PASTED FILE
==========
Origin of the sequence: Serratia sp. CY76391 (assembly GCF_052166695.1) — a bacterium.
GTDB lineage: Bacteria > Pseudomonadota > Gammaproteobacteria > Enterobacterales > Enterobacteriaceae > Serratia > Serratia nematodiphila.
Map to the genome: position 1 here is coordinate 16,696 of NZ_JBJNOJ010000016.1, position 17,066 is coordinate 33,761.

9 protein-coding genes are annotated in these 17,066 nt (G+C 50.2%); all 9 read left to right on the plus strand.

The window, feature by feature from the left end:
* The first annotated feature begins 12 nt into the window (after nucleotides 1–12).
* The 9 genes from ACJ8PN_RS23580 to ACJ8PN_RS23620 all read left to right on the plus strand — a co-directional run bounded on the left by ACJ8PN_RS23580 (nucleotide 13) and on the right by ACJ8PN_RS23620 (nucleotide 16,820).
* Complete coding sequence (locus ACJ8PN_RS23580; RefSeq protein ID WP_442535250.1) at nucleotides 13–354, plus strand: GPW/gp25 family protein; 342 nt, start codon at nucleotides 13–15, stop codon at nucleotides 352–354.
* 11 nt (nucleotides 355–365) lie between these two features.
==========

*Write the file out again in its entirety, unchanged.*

Origin of the sequence: Serratia sp. CY76391 (assembly GCF_052166695.1) — a bacterium.
GTDB lineage: Bacteria > Pseudomonadota > Gammaproteobacteria > Enterobacterales > Enterobacteriaceae > Serratia > Serratia nematodiphila.
Map to the genome: position 1 here is coordinate 16,696 of NZ_JBJNOJ010000016.1, position 17,066 is coordinate 33,761.

9 protein-coding genes are annotated in these 17,066 nt (G+C 50.2%); all 9 read left to right on the plus strand.

The window, feature by feature from the left end:
* The first annotated feature begins 12 nt into the window (after nucleotides 1–12).
* The 9 genes from ACJ8PN_RS23580 to ACJ8PN_RS23620 all read left to right on the plus strand — a co-directional run bounded on the left by ACJ8PN_RS23580 (nucleotide 13) and on the right by ACJ8PN_RS23620 (nucleotide 16,820).
* Complete coding sequence (locus ACJ8PN_RS23580; RefSeq protein ID WP_442535250.1) at nucleotides 13–354, plus strand: GPW/gp25 family protein; 342 nt, start codon at nucleotides 13–15, stop codon at nucleotides 352–354.
* 11 nt (nucleotides 355–365) lie between these two features.